Our data-driven investigation, “When Nurses Fail,” found that hundreds of nurses with records of unsafe practice, patient harm, criminal charges or convictions continue to practice in Minnesota. A state monitoring program for drug-addicted health professionals allowed nurses to continue despite abusing drugs or alcohol, stealing from their patients and failing numerous drug tests.

Nurses with histories of drug use, crime or neglect were able to obtain licenses and find jobs because of flaws in the state background check system. Patients were unaware that their nurses had troubled backgrounds. One parent inadvertently hired a nurse with a history of making crystal meth. That nurse stole prescription drugs from the parent’s disabled daughter.

The initial reporting started last April, when reporter Jane Friedmann suggested we look at chiropractors who had sexual relationships with patients and were still allowed to practice. I thought that was interesting, but wanted to broaden the scope. I began looking at all state licensing boards’ disciplinary actions. Eventually, I requested data about actions against nurses and discovered that numerous nurses convicted of sexually assaulting patients were still licensed. Intrigued, I requested a list of all nurses disciplined by the board, something that was provided at no charge.

Further research found that other nurses had been disciplined for charges or convictions of drug crimes, assault and theft – including against their own patients.

From there, I was assigned to examine the oversight of nurses not only by the state but by other agencies that regulate the profession, including a program for addicted health care professionals, the state Department of Health and the Department of Human Services.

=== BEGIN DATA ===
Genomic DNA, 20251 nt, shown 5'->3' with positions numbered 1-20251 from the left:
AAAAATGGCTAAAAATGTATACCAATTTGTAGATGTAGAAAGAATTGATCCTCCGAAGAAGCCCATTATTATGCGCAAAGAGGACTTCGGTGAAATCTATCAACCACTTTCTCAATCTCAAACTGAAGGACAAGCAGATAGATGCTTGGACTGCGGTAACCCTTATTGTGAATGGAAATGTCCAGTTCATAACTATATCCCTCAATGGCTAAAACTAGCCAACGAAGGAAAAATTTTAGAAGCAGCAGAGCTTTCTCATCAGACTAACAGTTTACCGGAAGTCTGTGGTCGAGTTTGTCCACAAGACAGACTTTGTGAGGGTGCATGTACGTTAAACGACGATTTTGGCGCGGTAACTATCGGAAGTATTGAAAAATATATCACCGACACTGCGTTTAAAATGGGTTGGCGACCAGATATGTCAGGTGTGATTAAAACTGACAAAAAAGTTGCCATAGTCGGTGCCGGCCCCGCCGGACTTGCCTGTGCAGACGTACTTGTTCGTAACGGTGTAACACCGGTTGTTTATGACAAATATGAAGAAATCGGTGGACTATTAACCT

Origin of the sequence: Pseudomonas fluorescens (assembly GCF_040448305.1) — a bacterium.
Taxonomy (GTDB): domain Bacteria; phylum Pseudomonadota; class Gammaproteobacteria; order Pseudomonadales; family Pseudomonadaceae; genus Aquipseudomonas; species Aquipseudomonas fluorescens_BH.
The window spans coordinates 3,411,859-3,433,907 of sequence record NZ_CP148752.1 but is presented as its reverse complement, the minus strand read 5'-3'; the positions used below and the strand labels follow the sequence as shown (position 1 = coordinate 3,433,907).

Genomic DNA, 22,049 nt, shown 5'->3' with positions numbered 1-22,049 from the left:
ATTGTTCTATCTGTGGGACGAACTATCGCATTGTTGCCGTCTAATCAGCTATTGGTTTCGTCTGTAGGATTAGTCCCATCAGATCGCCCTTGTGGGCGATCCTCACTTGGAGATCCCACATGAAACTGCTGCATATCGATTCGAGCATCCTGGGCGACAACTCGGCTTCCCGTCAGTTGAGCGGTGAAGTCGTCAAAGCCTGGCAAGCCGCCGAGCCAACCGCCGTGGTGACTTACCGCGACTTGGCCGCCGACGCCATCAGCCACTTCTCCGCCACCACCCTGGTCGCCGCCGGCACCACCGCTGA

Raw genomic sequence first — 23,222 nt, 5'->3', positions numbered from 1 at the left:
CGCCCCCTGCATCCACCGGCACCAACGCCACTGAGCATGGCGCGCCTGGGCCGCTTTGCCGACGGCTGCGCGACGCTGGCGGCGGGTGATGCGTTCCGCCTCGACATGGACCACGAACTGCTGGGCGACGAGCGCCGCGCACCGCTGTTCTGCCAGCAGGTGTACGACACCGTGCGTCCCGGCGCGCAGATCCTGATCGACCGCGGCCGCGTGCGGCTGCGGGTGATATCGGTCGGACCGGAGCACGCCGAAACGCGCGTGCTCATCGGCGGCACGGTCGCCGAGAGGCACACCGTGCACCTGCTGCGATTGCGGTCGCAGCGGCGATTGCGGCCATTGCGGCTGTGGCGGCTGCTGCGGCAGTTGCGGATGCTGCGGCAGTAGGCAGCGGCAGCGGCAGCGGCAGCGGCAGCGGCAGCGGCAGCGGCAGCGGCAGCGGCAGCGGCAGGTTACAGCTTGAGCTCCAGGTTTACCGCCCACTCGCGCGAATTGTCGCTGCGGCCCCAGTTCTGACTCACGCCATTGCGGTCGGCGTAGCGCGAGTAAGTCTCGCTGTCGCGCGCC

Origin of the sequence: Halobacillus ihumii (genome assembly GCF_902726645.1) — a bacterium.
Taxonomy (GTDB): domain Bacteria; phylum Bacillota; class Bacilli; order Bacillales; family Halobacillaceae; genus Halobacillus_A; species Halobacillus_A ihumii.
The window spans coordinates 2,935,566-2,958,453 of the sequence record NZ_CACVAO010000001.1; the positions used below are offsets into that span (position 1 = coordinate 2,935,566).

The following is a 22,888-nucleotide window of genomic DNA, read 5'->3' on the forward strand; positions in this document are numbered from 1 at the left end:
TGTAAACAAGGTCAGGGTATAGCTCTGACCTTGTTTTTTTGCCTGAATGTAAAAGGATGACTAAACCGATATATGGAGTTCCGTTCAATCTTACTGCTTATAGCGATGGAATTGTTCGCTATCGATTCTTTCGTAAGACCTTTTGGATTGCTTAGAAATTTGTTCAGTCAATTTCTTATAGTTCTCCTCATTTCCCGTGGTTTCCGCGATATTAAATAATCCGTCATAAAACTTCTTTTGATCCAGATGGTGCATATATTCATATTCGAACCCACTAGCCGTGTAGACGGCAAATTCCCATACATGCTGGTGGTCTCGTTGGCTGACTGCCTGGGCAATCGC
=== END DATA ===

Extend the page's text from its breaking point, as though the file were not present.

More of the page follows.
The key was to begin building a Microsoft Excel spreadsheet of nursing disciplinary actions since 2010, now numbering more than 1,040. This formed the backbone of all the reporting. It allowed me to see how often nurses were given repeat chances by the board, how many were charged or convicted of crimes, how many were accused of harming patients, how many were accused of abusing drugs, how many lied to the board and how many were discharged from state monitoring.

With each entry in the spreadsheet, I also wrote a summary of the reasons for the board discipline. I took care to note, when possible, where a nurse worked, if the nurse had been fired for misconduct, if a nurse was accused of diverting drug or obtaining drugs through fraud and how often the nurse had been before the board.

This was extremely time intensive. It took me several hours each day throughout the summer to build the database. I also realized about several times while building the database that there were fields I wished I had included, requiring me to go back and update entries. I was fortunate to be in a newsroom where these stories were the only thing I was asked to work on.

Once the database was finished, I used pivot tables and filters to determine how many nurses who had been disciplined since 2010 were still practicing despite criminal accusations, abusing drugs or alcohol, lying to the board and harming patients.

Using Microsoft Access database manager, we also used names and dates of birth to match nurses with a state court table of criminal convictions. Our results showed 100 nurses who should have been disqualified from providing direct care under state law.

We also reviewed thousands of records of Health Department and Department of Human Services complaints and inspection reports; hundreds of criminal, civil and administrative law files and police reports and included that information in the database.

A death database from the state Department of Health helped us identify names of patients and locate patient families. 

 When we shared our findings with Gov. Mark Dayton, he said the actions of the board were outrageous and vowed to take “whatever action is necessary” to change how the board viewed discipline. The legislature convened a hearing, where the board acknowledged it needed new laws to better discipline nurses. Both the head of the nursing board and key legislators have called for an audit of the board, which will likely take place this year.

In addition, the state nursing board said it would remove more than 100 nurses from practice after being made aware of their criminal backgrounds.


Brandon Stahl is a report for the Star Tribune in Minneapolis. Contact him at Brandon.Stahl@startribune.com. Follow him on Twitter @b_stahl.